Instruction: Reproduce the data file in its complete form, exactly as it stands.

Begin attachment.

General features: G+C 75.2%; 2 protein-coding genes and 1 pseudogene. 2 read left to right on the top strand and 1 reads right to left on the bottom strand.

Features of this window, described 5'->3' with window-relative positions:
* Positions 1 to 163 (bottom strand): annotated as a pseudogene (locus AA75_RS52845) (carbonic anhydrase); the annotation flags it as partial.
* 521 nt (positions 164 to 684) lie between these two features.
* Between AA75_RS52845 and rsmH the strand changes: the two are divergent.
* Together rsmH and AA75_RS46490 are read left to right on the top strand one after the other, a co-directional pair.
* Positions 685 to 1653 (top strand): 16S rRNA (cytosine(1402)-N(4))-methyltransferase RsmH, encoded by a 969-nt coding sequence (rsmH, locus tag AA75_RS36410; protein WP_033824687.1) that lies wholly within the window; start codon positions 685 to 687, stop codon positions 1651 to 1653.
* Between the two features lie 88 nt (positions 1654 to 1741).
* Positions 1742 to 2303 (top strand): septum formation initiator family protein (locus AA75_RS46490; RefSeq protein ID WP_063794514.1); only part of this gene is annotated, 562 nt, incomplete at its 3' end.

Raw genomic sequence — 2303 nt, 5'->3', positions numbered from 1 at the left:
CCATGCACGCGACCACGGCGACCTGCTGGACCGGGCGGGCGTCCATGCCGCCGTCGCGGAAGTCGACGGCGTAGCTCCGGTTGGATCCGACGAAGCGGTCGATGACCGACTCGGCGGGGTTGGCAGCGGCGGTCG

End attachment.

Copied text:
General features: G+C 75.2%; 2 protein-coding genes and 1 pseudogene. 2 read left to right on the top strand and 1 reads right to left on the bottom strand.

Features of this window, described 5'->3' with window-relative positions:
* Positions 1 to 163 (bottom strand): annotated as a pseudogene (locus AA75_RS52845) (carbonic anhydrase); the annotation flags it as partial.
* 521 nt (positions 164 to 684) lie between these two features.
* Between AA75_RS52845 and rsmH the strand changes: the two are divergent.
* Together rsmH and AA75_RS46490 are read left to right on the top strand one after the other, a co-directional pair.
* Positions 685 to 1653 (top strand): 16S rRNA (cytosine(1402)-N(4))-methyltransferase RsmH, encoded by a 969-nt coding sequence (rsmH, locus tag AA75_RS36410; protein WP_033824687.1) that lies wholly within the window; start codon positions 685 to 687, stop codon positions 1651 to 1653.
* Between the two features lie 88 nt (positions 1654 to 1741).
* Positions 1742 to 2303 (top strand): septum formation initiator family protein (locus AA75_RS46490; RefSeq protein ID WP_063794514.1); only part of this gene is annotated, 562 nt, incomplete at its 3' end.

Raw genomic sequence — 2303 nt, 5'->3', positions numbered from 1 at the left:
CCATGCACGCGACCACGGCGACCTGCTGGACCGGGCGGGCGTCCATGCCGCCGTCGCGGAAGTCGACGGCGTAGCTCCGGTTGGATCCGACGAAGCGGTCGATGACCGACTCGGCGGGGTTGGCAGCGGCGGTCG